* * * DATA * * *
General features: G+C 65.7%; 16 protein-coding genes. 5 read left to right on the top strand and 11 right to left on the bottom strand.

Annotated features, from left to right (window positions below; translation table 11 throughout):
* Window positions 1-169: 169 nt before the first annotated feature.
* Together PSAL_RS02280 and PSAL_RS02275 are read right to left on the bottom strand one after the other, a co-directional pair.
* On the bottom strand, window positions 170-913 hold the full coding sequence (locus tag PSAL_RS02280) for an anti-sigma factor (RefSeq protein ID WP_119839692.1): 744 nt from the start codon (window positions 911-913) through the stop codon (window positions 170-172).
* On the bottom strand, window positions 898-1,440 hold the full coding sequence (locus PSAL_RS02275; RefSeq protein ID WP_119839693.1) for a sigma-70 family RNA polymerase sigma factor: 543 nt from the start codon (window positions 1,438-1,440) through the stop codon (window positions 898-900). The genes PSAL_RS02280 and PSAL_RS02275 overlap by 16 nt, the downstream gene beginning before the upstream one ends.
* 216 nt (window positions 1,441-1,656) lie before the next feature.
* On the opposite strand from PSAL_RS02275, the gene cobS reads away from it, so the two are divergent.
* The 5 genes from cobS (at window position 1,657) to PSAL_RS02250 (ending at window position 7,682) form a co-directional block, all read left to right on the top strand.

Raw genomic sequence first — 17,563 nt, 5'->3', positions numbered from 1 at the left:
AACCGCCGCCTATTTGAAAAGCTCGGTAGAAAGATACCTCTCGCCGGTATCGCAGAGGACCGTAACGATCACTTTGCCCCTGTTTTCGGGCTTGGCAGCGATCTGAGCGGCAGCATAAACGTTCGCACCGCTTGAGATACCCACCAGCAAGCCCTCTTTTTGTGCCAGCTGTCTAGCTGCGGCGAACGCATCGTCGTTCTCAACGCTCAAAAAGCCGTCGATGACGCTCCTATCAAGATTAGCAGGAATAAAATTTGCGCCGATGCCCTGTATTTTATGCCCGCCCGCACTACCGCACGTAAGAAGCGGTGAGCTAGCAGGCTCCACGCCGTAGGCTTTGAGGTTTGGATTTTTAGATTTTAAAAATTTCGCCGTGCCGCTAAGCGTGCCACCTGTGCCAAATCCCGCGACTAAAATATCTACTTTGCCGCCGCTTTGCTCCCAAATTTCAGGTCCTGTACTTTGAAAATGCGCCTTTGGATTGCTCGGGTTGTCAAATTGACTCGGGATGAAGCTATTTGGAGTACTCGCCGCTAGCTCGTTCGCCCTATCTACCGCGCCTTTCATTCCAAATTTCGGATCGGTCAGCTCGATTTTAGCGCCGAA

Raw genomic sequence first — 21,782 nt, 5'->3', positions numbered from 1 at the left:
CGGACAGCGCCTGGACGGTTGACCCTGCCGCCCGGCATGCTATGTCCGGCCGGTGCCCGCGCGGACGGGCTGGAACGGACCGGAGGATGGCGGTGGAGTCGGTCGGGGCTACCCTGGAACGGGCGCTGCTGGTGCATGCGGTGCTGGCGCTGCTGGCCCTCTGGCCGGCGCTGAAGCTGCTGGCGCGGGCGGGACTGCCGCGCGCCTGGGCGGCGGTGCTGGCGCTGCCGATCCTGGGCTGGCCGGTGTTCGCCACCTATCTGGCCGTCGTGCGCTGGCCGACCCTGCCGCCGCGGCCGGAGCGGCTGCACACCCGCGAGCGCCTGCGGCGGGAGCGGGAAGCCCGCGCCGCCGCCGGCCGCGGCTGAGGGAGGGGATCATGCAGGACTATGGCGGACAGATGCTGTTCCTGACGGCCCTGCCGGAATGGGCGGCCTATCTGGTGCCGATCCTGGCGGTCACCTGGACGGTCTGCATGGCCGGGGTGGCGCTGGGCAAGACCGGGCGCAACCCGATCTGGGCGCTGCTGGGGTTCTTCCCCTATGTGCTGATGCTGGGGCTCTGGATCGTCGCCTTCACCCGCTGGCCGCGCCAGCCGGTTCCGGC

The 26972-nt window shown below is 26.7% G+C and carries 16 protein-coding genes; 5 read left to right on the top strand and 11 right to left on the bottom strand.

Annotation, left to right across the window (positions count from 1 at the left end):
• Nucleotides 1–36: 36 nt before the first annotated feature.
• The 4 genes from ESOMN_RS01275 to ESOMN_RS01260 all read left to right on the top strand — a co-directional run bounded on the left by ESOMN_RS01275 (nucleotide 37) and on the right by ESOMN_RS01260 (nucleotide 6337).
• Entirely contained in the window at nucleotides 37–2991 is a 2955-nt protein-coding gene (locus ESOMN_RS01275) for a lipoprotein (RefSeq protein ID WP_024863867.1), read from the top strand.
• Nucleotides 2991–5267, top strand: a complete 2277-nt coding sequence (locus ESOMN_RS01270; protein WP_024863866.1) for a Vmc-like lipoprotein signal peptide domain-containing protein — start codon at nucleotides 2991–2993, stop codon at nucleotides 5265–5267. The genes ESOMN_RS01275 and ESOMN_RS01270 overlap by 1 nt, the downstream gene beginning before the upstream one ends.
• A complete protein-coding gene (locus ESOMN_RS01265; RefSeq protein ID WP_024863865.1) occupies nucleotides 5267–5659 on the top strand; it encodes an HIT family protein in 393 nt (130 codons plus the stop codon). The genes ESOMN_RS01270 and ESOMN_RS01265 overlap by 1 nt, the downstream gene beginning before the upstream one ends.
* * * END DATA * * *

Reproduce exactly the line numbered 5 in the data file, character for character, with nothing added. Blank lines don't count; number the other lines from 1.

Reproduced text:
* On the bottom strand, window positions 170-913 hold the full coding sequence (locus tag PSAL_RS02280) for an anti-sigma factor (RefSeq protein ID WP_119839692.1): 744 nt from the start codon (window positions 911-913) through the stop codon (window positions 170-172).